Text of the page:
else dared to pull Cladribine out of the pharma trash bin.

  • This is my concern it’s a good question but there’s not always an answer. For people on ocrelizumab who have failed on a few other therapies where next? Is there and equal or higher efficacy drug? aHSCt seems only real option of if fails but not avail in USA.

    • Completely agree with the comments. I was told aHSCT was the best option after Ocrevus failed. However, aHSCT is not available in U.S. Very frustrating to be told…..one more large cervical lesion and you could be paralyzed. Good to know there is a treatment that could possibly help me, but oh wait, you can’t get that treatment. Wonderful (heavy sarcasm added!) I think I may be ready to join SID in the kingdom of the frustration.

      • The many factors preventing HSCT in The USA per my research, the reasons are bogus imho.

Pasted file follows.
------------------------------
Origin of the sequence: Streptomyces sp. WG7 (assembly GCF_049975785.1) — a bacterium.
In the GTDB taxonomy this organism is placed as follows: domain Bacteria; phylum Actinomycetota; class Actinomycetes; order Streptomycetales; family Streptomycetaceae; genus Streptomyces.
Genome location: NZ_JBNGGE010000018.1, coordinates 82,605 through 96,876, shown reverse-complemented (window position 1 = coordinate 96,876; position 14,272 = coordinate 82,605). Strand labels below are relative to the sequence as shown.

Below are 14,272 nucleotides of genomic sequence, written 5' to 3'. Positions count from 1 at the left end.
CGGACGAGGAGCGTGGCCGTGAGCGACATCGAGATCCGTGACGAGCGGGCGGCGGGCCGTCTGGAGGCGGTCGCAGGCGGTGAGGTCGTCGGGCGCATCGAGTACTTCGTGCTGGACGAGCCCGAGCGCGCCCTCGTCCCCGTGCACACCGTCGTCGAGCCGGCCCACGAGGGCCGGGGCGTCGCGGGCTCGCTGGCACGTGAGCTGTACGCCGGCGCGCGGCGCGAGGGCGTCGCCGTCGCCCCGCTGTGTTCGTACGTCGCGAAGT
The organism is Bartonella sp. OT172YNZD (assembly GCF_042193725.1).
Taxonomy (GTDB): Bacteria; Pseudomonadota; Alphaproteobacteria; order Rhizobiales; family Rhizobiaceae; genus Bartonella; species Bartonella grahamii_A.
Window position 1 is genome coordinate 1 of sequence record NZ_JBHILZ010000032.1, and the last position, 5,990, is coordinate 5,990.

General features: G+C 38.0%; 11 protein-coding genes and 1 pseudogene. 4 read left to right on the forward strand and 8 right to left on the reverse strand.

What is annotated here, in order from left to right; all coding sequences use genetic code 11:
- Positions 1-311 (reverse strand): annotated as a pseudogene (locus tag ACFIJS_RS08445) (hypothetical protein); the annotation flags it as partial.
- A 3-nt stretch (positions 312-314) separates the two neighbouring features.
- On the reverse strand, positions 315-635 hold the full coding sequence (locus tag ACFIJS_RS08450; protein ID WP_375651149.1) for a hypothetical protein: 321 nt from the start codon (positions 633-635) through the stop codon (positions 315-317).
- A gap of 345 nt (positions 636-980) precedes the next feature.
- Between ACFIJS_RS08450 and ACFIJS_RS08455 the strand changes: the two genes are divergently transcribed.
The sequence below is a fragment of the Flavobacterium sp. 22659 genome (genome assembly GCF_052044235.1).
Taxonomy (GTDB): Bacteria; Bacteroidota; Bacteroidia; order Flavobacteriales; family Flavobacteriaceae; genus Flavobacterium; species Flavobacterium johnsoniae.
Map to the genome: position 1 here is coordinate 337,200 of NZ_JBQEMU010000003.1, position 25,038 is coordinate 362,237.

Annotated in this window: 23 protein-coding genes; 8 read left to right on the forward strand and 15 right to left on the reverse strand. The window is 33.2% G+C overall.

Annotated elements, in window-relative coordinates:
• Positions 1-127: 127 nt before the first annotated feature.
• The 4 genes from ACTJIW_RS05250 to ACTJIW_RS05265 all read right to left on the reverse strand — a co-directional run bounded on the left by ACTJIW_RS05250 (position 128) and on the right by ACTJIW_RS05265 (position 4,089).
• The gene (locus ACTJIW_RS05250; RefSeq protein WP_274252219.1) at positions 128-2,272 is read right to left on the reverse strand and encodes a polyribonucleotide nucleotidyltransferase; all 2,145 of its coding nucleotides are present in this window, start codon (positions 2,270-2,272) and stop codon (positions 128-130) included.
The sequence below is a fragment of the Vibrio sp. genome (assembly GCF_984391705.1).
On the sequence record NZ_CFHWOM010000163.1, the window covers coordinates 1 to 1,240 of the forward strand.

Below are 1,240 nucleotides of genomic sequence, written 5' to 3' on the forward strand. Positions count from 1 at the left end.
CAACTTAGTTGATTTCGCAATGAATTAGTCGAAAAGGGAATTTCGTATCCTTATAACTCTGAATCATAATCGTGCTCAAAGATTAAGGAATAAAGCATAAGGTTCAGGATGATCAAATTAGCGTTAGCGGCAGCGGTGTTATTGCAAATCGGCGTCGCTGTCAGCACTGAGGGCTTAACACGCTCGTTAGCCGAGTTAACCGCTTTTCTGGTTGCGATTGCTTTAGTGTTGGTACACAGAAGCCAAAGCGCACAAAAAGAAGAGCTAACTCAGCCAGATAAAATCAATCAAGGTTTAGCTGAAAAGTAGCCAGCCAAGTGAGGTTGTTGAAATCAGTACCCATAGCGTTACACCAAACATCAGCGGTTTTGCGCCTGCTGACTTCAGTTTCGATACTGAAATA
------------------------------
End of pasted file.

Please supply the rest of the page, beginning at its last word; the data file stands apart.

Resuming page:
Firstly, the Legality risk problem looms large in the USA in most states, especially if a dangerous HSCT procedure. Dependent on which state you practice the malpractice award could be in the millions of dollars plus the high insurance premiums yearly, except in Texas. In Texas the Malpractice was capped at $250,000 per award, therefore the legality awards are lowered to affordable levels if worse case occurs, thus low malpractice insurance as well. The malpractice was capped in Texas to attract more Medical Dr’s to help reduce the Dr shortages in the largest State (lower 48) around 10 years ago, Texas (2020 pop. 29 million plus souls) is the second most populous state behind California as most know. Texas is Pro Business FIRST, Citizen second, Thus Texas is ripe for several brave investors, courageous Dr’s, Pharmacists, Nurses, and Patients to start a HSCT clinic. The barriers are less and less, I am stumped why an American investor has not started HSCT Clinic. I only read and hear excuses. Excuses stating Not Safe, more studies are needed to prove safety/efficacy, I call BS, HSCT has been given and studied since the 1990’s and available in most Modern countries, except for the most Capitalistic country in the world, the USA. Nothing is stopping HSCT, but the expertise, the courage and a big cash investments. Anyone interested? I am obviously.